Game of baseball, symbolic of life and death, brings men together

Baseball was once my way of sitting shiva. Like everyone else at Pacific Bell Park this month, I enjoy the exhilarating taste of pennant fever. But, reminiscent of that time of mourning 20 years ago, I am also paying homage to my dad and my grandfather.

Dad's yahrzeit invariably falls around Rosh Hashanah and Yom Kippur. I am always moved when I say the Kaddish and remember these men whom I loved and who taught me so much about being a man.

Baseball and other sports were a huge part of our lives. My grandfather, Pop Pop Bunny, played on the first professional basketball team in Philadelphia, the SPHAs, short for the South Philadelphia Hebrew Association. Only 5-foot-2, he was dubbed "Bunny" because of his jackrabbit speed. He never tired of instructing me in the fine points of hitting a baseball or shooting a basketball.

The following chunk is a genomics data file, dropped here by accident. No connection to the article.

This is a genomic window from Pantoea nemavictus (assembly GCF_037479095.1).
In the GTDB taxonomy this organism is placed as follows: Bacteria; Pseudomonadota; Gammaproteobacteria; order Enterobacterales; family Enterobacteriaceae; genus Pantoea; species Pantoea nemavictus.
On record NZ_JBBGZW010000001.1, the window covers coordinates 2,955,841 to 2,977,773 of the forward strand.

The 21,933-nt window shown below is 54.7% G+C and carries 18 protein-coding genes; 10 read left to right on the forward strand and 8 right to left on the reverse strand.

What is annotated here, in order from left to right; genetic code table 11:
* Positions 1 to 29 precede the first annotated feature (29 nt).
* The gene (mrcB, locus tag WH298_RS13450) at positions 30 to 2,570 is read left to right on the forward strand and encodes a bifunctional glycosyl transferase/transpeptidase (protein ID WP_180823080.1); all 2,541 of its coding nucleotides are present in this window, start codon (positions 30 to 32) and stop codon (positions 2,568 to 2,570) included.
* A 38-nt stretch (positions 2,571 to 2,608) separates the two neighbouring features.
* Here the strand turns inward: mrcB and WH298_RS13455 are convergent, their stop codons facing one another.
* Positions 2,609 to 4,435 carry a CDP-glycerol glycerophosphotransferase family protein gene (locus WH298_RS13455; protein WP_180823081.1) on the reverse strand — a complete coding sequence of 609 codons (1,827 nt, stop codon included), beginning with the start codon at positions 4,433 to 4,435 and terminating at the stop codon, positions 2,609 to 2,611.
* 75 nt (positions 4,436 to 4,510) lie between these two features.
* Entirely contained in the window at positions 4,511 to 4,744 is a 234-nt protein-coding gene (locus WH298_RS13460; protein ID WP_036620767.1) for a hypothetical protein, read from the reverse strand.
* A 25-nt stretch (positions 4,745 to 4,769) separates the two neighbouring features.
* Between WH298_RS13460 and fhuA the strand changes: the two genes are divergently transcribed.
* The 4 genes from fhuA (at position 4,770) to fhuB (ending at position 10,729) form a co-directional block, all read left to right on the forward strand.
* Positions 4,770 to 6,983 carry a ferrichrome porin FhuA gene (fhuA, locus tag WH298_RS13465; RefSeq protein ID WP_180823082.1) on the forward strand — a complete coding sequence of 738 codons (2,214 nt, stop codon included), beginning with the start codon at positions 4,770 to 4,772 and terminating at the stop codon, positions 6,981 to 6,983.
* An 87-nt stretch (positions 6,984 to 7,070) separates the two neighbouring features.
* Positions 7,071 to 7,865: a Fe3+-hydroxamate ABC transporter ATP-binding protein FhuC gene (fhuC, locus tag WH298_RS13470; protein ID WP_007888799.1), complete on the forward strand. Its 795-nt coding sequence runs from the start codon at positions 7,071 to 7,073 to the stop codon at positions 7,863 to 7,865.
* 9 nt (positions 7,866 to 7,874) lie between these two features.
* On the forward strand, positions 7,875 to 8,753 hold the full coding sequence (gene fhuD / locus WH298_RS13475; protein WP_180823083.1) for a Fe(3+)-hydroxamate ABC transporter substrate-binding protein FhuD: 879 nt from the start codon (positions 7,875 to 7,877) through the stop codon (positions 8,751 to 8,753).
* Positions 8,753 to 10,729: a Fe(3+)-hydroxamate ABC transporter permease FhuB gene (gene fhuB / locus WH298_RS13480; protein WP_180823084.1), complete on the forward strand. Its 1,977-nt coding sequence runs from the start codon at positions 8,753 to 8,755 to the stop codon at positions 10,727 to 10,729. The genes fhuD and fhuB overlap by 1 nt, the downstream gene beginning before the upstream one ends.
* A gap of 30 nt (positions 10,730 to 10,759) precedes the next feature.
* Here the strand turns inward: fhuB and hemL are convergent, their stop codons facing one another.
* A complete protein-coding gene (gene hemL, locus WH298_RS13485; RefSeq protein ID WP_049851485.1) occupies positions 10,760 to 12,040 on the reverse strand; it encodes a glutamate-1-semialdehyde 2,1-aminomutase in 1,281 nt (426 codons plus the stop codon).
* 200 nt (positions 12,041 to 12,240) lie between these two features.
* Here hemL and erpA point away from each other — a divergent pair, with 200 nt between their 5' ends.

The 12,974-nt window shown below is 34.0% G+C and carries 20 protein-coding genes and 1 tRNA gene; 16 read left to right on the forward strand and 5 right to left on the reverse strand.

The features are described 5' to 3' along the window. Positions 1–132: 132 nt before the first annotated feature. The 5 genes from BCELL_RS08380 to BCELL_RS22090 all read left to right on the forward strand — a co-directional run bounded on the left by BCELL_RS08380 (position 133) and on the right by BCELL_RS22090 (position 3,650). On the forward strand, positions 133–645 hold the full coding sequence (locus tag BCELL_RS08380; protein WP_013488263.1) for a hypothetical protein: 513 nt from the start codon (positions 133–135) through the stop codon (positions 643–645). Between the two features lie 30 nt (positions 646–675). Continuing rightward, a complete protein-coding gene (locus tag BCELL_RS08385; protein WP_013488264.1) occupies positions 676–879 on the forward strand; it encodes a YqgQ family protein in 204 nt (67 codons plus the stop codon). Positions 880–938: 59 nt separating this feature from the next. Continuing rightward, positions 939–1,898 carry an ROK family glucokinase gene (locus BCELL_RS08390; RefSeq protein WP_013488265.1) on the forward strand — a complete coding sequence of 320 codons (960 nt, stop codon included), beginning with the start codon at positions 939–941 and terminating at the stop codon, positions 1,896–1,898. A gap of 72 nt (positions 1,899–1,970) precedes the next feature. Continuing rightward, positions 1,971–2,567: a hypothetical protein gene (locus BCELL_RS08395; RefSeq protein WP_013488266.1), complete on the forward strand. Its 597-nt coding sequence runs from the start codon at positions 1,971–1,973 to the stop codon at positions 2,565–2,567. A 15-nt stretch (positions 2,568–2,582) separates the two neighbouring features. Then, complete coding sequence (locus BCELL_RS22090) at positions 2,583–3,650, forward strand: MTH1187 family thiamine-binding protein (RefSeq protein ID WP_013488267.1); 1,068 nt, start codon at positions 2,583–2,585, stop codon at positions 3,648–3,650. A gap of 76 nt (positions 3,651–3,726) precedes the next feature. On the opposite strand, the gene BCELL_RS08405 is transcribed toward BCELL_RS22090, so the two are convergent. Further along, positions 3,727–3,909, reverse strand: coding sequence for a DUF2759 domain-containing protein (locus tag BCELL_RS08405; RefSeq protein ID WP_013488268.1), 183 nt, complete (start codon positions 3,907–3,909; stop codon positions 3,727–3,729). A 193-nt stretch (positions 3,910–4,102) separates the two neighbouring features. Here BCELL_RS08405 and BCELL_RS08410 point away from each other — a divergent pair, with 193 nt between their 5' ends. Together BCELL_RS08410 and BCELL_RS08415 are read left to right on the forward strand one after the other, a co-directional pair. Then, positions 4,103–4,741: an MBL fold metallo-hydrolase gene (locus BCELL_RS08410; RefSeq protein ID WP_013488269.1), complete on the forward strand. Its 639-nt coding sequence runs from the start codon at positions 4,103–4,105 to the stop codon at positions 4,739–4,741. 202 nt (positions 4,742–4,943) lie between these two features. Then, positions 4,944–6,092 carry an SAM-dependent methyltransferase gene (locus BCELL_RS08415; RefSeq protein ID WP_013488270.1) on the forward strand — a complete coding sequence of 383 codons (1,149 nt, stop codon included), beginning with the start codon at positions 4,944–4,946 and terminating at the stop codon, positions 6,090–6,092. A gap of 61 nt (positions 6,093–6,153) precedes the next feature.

Dad had his own law practice, yet he seemed to spend most of his time coaching my Little League teams and being my constant companion at other sports events. I didn't realize just how devoted and patient he was until I myself became a father. We'd routinely sit through five-hour double headers to see the truly awful Phillies teams of the 1960s.

My fond recollections of baseball are interwoven with my painful memories of Dad's death.

The phone rang Sept. 27, 1980. The gut-wrenching agony of my mother's words took my breath away. Dad had been diagnosed with lymphoma a year or two earlier, so I'd been trying to ready myself for him dying. But nothing had prepared me for this moment. Hearing that he'd been felled instantly by a heart attack and was unalterably gone, that I could never again talk with him or hug him, brought on despair and pain unparalleled in my life.

After returning home for the funeral, I stayed to help sort out Dad's affairs. Amazingly, the Phillies had made it to the World Series for the first time in 30 years, and I was offered two free tickets to game one against the Kansas City Royals.

Best of all, I'd get to go to the game with Pop Pop. While I had gone through religious school and celebrated a bar mitzvah, sports was my form of religious experience. And my grandfather's.